Without a doubt, Lavender is one of the best known herbs, though its healing reputation is mostly due to its essential oil, which is perhaps THE most widely used essential oil in aromatherapy and cosmetics. Its scent is so neat and clean and tidy and soothing and pleasant - in other words, reminiscent of grandma's linen closet. Lavender is indeed used in numerous household products, such as soaps and washing powders. But Grandma probably placed a little sachet stuffed with Lavender flowers between her linens, which not only lent them that special scent of floral freshness, but also kept the moths and bugs away. The very name 'Lavender' is descriptive of these age-old uses, which go back to Roman times. The Latin word 'lavare' from which 'Lavender' is derived, simply means 'to wash'. Although Lavender is a Mediterranean herb and at home in the dry, hot climate of the Provence, it has also long been cultivated as a commercial crop in Britain. In southern Europe, Lavender starts flowering early and thus provides welcome spring nectar for busy bees. The resulting honey is sold as a precious delicacy. However, in France the deeply violet flowered French Lavender (L. stoechas) is by far the most common species encountered in the wild. It has been used medicinally in France as well as in England until about the middle of the 18th century and was an important ingredient of the famous 'Vinegar of the Four Thieves', which at the time was hailed as one of the most effective preventative remedies against the Black Death. Lavender also had the power to ward off other invisible demons and devils and was cast into the bonfires at the summer solstice for protection.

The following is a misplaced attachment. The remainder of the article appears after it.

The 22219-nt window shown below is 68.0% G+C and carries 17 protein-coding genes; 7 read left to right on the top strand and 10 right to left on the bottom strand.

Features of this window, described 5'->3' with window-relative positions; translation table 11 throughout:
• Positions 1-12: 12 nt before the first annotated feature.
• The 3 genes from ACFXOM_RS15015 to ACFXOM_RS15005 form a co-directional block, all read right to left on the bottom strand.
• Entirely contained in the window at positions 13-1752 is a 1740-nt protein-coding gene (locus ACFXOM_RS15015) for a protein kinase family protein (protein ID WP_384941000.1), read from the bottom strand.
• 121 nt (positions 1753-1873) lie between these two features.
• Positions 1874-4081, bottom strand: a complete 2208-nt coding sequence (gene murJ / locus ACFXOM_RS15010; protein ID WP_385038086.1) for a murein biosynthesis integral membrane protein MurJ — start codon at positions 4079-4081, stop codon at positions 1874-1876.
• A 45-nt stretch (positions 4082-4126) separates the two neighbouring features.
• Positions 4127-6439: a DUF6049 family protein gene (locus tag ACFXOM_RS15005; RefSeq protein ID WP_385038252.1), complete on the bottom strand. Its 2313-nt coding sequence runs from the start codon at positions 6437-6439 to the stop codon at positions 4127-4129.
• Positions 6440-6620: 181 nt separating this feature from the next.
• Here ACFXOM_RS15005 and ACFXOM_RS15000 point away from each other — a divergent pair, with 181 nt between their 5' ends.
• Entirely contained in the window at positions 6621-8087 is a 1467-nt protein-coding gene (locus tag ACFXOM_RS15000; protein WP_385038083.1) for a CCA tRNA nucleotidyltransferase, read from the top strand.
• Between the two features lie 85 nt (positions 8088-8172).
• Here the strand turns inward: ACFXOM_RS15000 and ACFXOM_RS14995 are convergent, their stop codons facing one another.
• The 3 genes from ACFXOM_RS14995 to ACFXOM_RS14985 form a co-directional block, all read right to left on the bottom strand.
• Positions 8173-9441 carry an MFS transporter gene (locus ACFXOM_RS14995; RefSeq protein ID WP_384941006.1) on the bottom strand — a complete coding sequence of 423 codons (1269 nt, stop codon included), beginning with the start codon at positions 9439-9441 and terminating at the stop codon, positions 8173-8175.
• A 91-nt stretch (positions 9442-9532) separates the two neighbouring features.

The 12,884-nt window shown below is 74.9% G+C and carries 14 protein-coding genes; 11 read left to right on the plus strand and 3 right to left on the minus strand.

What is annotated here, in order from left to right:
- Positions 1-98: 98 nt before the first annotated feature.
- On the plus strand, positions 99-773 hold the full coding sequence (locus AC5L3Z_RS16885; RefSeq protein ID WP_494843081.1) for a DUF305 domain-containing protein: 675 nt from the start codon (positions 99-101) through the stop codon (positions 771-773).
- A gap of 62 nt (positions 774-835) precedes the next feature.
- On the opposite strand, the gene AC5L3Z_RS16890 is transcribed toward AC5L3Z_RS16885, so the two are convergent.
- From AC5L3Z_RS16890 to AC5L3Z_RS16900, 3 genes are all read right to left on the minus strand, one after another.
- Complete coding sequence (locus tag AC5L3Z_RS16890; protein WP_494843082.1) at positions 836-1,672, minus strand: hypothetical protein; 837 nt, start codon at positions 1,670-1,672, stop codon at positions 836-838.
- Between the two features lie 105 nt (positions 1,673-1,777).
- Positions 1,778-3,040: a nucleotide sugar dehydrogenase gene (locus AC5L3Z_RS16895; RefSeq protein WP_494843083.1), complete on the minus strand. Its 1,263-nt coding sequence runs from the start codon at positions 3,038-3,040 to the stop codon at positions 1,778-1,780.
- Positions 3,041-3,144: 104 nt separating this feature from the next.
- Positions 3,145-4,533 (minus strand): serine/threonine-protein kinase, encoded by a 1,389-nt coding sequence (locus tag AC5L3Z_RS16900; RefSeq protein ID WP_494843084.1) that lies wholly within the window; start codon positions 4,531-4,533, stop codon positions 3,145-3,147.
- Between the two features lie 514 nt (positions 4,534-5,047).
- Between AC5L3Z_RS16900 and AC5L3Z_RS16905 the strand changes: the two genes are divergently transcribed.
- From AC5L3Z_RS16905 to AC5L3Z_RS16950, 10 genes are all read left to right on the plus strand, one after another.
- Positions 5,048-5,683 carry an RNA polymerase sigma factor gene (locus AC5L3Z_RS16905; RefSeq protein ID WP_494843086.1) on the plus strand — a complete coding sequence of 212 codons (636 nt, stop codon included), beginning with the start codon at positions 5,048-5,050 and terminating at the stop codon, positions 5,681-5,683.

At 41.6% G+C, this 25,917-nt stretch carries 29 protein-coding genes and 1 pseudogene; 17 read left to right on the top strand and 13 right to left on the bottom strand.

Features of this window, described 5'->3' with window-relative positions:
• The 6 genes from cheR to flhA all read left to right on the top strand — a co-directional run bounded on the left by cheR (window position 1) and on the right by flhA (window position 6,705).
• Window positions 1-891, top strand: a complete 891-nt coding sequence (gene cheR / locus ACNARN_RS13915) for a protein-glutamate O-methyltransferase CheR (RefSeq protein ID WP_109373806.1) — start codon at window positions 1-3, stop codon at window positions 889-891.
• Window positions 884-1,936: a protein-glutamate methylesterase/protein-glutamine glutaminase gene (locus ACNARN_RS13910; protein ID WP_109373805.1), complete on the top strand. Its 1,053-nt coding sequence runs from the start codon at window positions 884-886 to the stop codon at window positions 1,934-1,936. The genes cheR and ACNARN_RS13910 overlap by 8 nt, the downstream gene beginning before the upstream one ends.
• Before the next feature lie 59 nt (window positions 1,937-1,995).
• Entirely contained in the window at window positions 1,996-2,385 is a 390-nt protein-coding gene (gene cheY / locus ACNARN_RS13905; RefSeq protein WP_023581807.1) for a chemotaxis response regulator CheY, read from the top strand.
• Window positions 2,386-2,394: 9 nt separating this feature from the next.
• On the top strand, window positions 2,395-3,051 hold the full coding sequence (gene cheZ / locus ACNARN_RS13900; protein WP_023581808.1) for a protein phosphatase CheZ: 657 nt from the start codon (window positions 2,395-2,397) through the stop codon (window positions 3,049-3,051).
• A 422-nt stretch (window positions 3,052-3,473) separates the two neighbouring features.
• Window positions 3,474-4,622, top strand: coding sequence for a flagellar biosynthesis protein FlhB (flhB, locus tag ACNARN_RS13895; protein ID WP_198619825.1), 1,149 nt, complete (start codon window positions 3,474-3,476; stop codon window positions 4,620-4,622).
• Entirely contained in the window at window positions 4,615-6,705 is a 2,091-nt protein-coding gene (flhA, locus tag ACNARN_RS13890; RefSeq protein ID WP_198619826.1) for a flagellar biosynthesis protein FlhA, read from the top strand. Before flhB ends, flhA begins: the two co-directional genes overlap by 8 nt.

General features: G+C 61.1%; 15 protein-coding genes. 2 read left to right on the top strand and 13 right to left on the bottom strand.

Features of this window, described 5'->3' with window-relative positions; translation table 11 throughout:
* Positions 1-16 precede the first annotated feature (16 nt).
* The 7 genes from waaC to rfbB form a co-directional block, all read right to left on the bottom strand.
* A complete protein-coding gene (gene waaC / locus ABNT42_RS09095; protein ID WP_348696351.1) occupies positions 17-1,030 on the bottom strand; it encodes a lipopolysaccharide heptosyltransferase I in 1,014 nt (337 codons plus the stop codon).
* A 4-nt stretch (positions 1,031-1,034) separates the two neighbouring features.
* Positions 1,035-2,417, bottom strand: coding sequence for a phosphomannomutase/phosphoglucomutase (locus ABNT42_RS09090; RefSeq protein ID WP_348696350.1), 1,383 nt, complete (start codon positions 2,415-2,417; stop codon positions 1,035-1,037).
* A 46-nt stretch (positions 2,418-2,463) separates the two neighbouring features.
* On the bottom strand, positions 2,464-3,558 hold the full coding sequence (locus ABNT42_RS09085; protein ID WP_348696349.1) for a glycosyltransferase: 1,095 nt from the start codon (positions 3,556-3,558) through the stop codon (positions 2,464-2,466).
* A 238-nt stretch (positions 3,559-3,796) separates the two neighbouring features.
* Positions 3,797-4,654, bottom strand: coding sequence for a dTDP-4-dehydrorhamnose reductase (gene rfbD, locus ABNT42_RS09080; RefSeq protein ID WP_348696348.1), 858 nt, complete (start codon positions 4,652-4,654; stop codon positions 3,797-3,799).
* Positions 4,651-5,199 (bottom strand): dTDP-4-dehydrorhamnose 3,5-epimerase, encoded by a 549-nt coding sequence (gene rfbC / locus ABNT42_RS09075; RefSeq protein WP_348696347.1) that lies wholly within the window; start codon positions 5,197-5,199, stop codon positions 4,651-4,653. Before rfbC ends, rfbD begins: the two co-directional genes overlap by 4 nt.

Please note, traditional herbs can impact different people in different ways if being ingested so please seek advice from a medical professional if unsure how to use or to check interactions with current medications and/or existing health conditions. All suggested uses contained within this product description are done so at the user's risk. Earth Friendly Rocker is not a medical practitioner and makes no medical claims about the efficacy of herbs in medicinal use.